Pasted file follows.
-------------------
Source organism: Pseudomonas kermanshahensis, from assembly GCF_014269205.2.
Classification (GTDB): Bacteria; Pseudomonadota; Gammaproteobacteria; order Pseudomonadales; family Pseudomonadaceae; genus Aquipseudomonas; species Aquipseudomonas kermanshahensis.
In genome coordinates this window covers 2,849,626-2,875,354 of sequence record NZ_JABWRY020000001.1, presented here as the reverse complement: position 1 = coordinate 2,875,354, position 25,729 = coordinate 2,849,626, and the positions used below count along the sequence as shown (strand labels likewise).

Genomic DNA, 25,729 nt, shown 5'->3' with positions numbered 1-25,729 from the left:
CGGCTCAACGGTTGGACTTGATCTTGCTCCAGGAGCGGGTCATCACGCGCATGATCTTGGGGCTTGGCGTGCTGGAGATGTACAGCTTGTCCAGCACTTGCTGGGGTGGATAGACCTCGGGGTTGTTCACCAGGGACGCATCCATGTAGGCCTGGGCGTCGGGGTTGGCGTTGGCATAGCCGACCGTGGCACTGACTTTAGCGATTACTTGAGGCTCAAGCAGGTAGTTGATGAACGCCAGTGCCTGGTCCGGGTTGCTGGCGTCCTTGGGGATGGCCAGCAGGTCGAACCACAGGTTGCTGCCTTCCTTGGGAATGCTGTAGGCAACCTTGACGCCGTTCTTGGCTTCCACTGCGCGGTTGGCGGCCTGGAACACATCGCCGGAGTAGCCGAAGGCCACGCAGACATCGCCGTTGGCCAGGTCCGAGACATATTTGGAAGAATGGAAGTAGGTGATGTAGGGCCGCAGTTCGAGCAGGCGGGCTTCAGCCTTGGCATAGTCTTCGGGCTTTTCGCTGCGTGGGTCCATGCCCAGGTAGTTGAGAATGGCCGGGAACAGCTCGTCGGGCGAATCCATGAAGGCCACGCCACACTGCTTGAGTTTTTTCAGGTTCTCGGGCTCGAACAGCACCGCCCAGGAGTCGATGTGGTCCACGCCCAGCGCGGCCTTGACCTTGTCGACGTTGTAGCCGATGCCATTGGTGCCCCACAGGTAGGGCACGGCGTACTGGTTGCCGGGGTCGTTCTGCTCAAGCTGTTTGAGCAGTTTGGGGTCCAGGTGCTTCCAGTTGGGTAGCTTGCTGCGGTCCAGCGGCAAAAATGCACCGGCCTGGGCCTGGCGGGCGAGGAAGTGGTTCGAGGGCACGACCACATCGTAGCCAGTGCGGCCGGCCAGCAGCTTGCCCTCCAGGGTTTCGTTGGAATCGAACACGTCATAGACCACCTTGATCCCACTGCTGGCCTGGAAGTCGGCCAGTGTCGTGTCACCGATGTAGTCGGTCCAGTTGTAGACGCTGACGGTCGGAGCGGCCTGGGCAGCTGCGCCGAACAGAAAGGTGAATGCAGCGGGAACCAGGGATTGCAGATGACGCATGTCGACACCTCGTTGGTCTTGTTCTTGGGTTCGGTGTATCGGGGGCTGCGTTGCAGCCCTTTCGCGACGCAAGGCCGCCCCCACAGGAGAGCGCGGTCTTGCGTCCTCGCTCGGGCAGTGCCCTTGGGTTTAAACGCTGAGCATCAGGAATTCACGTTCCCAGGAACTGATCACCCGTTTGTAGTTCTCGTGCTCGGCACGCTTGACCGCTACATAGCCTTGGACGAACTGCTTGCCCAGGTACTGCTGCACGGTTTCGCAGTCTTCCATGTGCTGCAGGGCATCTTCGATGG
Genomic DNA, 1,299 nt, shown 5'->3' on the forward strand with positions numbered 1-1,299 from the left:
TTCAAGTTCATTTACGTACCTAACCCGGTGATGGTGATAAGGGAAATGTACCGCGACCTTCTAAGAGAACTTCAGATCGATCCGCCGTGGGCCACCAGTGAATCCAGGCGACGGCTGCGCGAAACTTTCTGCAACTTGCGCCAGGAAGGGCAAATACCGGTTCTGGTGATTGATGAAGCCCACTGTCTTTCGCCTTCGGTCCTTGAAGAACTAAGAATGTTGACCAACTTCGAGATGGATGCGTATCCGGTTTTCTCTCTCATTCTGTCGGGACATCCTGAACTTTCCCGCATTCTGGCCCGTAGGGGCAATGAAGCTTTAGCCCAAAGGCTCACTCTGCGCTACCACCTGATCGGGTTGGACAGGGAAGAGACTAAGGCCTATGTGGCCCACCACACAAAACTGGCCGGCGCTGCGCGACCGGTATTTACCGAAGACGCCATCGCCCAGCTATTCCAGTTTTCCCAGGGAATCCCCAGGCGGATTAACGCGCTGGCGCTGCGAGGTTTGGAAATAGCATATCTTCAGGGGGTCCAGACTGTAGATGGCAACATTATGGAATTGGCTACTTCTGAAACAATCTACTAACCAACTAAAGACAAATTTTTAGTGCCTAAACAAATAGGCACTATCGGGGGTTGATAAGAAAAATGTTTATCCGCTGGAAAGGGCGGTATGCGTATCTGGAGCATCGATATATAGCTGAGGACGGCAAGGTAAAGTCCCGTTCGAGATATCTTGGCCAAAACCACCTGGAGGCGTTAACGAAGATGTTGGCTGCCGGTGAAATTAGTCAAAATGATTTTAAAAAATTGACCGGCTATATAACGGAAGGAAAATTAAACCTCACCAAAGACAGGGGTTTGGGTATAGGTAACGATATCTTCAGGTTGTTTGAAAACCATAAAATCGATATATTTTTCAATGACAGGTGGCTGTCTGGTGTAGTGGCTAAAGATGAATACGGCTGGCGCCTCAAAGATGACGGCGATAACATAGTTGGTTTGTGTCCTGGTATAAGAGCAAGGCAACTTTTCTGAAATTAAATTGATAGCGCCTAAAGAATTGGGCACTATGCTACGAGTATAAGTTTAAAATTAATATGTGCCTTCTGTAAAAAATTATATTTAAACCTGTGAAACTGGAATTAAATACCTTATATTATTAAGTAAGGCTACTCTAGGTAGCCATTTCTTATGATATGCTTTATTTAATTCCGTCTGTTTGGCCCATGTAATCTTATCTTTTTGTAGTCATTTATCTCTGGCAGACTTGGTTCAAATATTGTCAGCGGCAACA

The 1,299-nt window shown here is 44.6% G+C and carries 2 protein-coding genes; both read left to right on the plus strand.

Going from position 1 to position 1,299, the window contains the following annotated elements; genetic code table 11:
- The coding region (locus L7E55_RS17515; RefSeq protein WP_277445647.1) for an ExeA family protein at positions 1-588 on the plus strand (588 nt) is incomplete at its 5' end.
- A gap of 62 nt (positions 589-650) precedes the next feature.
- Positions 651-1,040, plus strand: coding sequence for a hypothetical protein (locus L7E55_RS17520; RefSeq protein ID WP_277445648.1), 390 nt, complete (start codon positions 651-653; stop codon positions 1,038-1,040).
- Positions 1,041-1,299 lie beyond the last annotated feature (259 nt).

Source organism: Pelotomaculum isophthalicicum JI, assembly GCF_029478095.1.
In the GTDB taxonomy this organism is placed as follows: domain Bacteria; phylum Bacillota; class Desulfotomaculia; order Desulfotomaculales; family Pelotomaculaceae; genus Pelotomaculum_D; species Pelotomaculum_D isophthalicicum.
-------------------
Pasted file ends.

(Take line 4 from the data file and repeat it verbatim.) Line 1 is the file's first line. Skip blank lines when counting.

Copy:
Genomic DNA, 25,729 nt, shown 5'->3' with positions numbered 1-25,729 from the left: